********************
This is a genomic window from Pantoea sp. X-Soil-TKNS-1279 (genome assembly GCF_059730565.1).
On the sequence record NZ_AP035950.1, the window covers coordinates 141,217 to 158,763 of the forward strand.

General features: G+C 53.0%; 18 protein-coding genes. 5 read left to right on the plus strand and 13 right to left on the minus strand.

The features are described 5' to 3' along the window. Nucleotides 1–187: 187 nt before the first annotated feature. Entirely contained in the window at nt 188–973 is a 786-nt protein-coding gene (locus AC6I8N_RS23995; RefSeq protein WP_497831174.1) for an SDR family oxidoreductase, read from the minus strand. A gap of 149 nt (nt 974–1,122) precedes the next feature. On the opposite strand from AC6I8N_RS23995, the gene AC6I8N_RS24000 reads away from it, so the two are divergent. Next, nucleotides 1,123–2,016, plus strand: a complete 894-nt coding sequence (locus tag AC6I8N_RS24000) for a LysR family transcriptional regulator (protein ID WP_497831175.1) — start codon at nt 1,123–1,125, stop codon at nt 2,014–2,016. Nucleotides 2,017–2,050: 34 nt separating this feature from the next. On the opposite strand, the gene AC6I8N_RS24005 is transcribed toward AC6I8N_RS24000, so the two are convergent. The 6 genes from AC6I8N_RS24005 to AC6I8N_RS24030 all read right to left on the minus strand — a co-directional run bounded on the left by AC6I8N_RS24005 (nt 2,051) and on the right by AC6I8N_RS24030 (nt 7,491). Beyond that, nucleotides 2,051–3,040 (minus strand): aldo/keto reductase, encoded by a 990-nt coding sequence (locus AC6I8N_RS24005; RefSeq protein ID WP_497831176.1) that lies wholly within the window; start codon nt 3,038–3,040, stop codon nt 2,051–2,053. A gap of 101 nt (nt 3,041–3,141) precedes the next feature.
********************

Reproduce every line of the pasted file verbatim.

This is a genomic window from Pantoea sp. X-Soil-TKNS-1279 (genome assembly GCF_059730565.1).
On the sequence record NZ_AP035950.1, the window covers coordinates 141,217 to 158,763 of the forward strand.

General features: G+C 53.0%; 18 protein-coding genes. 5 read left to right on the plus strand and 13 right to left on the minus strand.

The features are described 5' to 3' along the window. Nucleotides 1–187: 187 nt before the first annotated feature. Entirely contained in the window at nt 188–973 is a 786-nt protein-coding gene (locus AC6I8N_RS23995; RefSeq protein WP_497831174.1) for an SDR family oxidoreductase, read from the minus strand. A gap of 149 nt (nt 974–1,122) precedes the next feature. On the opposite strand from AC6I8N_RS23995, the gene AC6I8N_RS24000 reads away from it, so the two are divergent. Next, nucleotides 1,123–2,016, plus strand: a complete 894-nt coding sequence (locus tag AC6I8N_RS24000) for a LysR family transcriptional regulator (protein ID WP_497831175.1) — start codon at nt 1,123–1,125, stop codon at nt 2,014–2,016. Nucleotides 2,017–2,050: 34 nt separating this feature from the next. On the opposite strand, the gene AC6I8N_RS24005 is transcribed toward AC6I8N_RS24000, so the two are convergent. The 6 genes from AC6I8N_RS24005 to AC6I8N_RS24030 all read right to left on the minus strand — a co-directional run bounded on the left by AC6I8N_RS24005 (nt 2,051) and on the right by AC6I8N_RS24030 (nt 7,491). Beyond that, nucleotides 2,051–3,040 (minus strand): aldo/keto reductase, encoded by a 990-nt coding sequence (locus AC6I8N_RS24005; RefSeq protein ID WP_497831176.1) that lies wholly within the window; start codon nt 3,038–3,040, stop codon nt 2,051–2,053. A gap of 101 nt (nt 3,041–3,141) precedes the next feature.